Simply put, Sevdaliza‘s voice is different. It has eyes—eyes that peer into uncertainty and sadness with stirring bravery – even when they appear beaten and bruised as on the stunning album art of the Iranian-Dutch artist’s second album Shabrang. Just as it did on 2017’s Ison, Sevdaliza’s voice once again reverberates through listeners’ hearts with striking devotion. Unfortunately, Shabrang doesn’t offer much around Sevdaliza’s vocals. At worst, her voice weighs too heavy, and even dozes off as some tracks languidly pass through uninspiring instrumentals, struggling to hold listeners’ attention along the way.
Though Shabrang sees Sevdaliza move gracefully through different musical styles—from art-pop to trip-hop and a few alternative-R&B moments in between—there is an overtly feathery-soft milieu about this mix that is mostly uncompelling. Listeners will have probably experienced this formula before in artists like FKA Twigs – a common comparison that hasn’t helped Sevdaliza. For any other artist, such a comparison is a compliment at worst, but Sevdaliza is not just any artist. She’s shown the potential of a singular talent through numerous projects, and her debut Ison was an exhilaratingly diverse array of this potential. Unfortunately, Shabrang struggles to offer anything new within the shared space of art-pop and alt-R&B, ultimately failing to push those FKA Twigs comparisons to curbside.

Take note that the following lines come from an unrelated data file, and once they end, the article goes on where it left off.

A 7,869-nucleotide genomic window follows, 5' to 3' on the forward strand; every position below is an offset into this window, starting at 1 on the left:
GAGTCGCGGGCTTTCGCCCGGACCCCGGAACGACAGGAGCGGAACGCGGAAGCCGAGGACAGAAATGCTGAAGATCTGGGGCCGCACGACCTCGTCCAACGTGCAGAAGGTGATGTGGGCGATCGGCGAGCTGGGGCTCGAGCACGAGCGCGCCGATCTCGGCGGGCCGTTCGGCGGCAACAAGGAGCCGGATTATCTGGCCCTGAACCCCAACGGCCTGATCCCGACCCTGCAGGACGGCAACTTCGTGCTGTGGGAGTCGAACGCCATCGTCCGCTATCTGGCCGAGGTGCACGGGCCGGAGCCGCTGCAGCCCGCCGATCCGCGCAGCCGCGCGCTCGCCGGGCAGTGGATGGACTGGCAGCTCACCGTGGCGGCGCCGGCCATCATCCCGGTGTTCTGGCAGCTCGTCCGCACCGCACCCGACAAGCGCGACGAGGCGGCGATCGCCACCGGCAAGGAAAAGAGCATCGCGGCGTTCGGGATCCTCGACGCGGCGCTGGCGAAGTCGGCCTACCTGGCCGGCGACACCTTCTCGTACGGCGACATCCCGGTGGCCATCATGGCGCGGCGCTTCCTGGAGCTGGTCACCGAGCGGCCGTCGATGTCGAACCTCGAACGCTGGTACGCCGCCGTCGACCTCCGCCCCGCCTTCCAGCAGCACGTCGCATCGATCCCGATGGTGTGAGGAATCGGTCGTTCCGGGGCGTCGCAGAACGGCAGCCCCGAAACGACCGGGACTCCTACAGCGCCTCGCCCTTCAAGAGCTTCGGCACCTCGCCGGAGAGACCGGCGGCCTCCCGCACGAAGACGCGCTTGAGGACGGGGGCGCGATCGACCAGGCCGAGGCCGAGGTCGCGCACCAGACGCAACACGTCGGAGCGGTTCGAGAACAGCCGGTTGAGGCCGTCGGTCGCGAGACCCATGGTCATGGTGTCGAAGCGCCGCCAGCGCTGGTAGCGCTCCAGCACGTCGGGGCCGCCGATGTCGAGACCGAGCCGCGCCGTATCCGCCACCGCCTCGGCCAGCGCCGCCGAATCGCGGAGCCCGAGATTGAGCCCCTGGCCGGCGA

Regardless of the stylistic conventionality of Shabrang, Sevdaliza’s unique story and voice are far too striking for this record to be ignored. In what she has deemed as “a love letter to herself,” this exercise in healing sways between feelings of lingering trauma and the tantalizing possibility of hope.
And yet, the possibility of hope cannot be fathomed without addressing the darkness that prefaces it. The record’s title, Shabrang, is rooted in Persian mythology and is a Farsi phrase (Persian: بهزادشبرنگ) that indirectly translates to “color palette of the night.” The layered meaning makes complete sense considering the shadowy spectrum of despairing emotion expressed throughout this 15-song effort. The despair felt on Shabrang is a result of not only a traumatic childhood – in which, at five years old, she and her family fled Tehran as refugees – but of the pain experienced through and after the release of her last record. The black eye Sevdaliza wears upon her face on Shabrang’s album art is a reminder of the anxiety and insecurity that Ison and other life events levied in the past. The songs themselves, however, exert these emotions in real-time.